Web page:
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Gun

The Inteliscope Tactical Rifle Adapter and app allows gun owners to mount their iPhone or ...

You might think strapping your smartphone to a firearm is the last thing you'd want to do with it, but what if it could provide helpful information while hunting or during target practice? That's just what inventor Jason Giddings and his new company, Inteliscope, LLC, decided to do when they combined guns with smart devices to launch the Inteliscope Tactical Rifle Adapter. Along with an iOS app, the adapter allows gun owners to mount their iPhone or iPod Touch to a firearm and use it as a sight with a heads-up display that shows real-time data on their surroundings.  Read More

The 3D printed single-shot Liberator pistol in test fire mount (Photo: Defense Distributed...

The potential for 3D-printed guns has (unsurprisingly) generated a great deal of controversy, and the Liberator is no exception. Named after the WWII single shot pistol, this 3D-printed .380 caliber pistol is made of almost entirely of plastic and looks more like a nozzle for a water hose than a gun. The weapon has survived multiple firings with very little damage, inspiring enough confidence that designer Cody Wilson has now tested the gun by hand.  Read More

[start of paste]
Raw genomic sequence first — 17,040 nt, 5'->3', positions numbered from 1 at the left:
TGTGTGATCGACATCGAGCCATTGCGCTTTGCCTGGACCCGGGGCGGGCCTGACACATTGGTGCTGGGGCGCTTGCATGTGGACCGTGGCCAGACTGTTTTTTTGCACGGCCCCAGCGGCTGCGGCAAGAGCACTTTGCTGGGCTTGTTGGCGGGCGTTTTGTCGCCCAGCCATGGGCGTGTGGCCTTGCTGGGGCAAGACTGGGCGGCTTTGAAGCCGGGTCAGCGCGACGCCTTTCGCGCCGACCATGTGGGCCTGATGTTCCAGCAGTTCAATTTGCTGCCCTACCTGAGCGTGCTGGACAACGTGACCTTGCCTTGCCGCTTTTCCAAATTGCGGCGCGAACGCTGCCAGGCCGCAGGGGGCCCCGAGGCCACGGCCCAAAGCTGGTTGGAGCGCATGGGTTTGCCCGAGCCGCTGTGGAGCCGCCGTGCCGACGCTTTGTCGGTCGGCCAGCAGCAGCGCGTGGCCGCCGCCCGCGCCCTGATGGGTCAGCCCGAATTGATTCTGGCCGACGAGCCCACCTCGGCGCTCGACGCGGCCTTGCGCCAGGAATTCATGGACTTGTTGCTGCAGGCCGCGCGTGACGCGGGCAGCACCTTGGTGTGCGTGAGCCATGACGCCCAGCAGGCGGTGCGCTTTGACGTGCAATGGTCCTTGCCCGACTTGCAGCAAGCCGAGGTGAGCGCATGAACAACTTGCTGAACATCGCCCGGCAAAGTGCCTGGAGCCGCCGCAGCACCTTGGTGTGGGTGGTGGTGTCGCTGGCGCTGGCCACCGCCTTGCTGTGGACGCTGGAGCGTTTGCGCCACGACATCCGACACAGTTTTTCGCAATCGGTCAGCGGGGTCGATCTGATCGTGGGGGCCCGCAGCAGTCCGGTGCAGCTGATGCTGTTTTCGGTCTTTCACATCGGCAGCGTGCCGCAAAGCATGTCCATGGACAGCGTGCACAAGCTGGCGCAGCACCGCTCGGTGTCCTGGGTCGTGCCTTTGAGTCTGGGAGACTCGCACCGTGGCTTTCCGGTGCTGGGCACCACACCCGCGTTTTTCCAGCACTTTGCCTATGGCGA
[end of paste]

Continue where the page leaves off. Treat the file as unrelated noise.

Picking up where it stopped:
The cardboard rifles are available in three iterations: “Digital Ops,” “Zombie Slayer,” an...

Cardboard is a remarkably versatile material and capable of being so much more than mere disposable packaging – as highlighted by the cardboard bike, helmet, and church. We can now add functional toy rifle to the growing list of viable cardboard-constructed inventions, courtesy of the Paper Shooters build-it-yourself cardboard rifle kit.  Read More

When a paddle tries to return a supersonic ping-pong ball -- the paddle loses! (Photo: Mar...

The fastest serve ever recorded by a ping-pong player moved at about 70 mph (113 km/h). Professor Mark French of Purdue University's Mechanical Engineering Technology department and his graduate students, Craig Zehrung and Jim Stratton, have built an air gun for classroom demonstrations that fires a ping-pong ball at over Mach 1.2 (900 mph or 1,448 km/h). As the picture above shows, that's fast enough for the hollow celluloid balls to blow a hole through a standard paddle.  Read More

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